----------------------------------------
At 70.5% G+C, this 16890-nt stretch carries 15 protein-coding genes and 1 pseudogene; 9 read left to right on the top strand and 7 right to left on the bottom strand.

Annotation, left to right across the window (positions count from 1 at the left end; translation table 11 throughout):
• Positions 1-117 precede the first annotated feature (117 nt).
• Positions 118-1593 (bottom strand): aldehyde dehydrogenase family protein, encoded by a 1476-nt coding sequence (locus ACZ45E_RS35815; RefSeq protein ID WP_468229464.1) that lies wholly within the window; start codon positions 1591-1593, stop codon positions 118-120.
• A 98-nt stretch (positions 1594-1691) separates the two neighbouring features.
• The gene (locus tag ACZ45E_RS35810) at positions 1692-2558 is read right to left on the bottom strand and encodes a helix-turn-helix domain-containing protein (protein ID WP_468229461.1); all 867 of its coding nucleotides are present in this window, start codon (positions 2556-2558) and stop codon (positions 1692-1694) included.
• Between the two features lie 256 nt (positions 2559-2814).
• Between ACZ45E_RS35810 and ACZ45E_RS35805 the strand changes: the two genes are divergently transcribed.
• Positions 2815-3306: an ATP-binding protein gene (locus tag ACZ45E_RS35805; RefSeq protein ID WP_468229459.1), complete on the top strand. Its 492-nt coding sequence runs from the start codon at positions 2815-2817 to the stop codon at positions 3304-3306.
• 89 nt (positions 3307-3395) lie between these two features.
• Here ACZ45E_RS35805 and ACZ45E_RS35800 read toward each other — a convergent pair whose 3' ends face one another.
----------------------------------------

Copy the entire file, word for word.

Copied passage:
At 70.5% G+C, this 16890-nt stretch carries 15 protein-coding genes and 1 pseudogene; 9 read left to right on the top strand and 7 right to left on the bottom strand.

Annotation, left to right across the window (positions count from 1 at the left end; translation table 11 throughout):
• Positions 1-117 precede the first annotated feature (117 nt).
• Positions 118-1593 (bottom strand): aldehyde dehydrogenase family protein, encoded by a 1476-nt coding sequence (locus ACZ45E_RS35815; RefSeq protein ID WP_468229464.1) that lies wholly within the window; start codon positions 1591-1593, stop codon positions 118-120.
• A 98-nt stretch (positions 1594-1691) separates the two neighbouring features.
• The gene (locus tag ACZ45E_RS35810) at positions 1692-2558 is read right to left on the bottom strand and encodes a helix-turn-helix domain-containing protein (protein ID WP_468229461.1); all 867 of its coding nucleotides are present in this window, start codon (positions 2556-2558) and stop codon (positions 1692-1694) included.
• Between the two features lie 256 nt (positions 2559-2814).
• Between ACZ45E_RS35810 and ACZ45E_RS35805 the strand changes: the two genes are divergently transcribed.
• Positions 2815-3306: an ATP-binding protein gene (locus tag ACZ45E_RS35805; RefSeq protein ID WP_468229459.1), complete on the top strand. Its 492-nt coding sequence runs from the start codon at positions 2815-2817 to the stop codon at positions 3304-3306.
• 89 nt (positions 3307-3395) lie between these two features.
• Here ACZ45E_RS35805 and ACZ45E_RS35800 read toward each other — a convergent pair whose 3' ends face one another.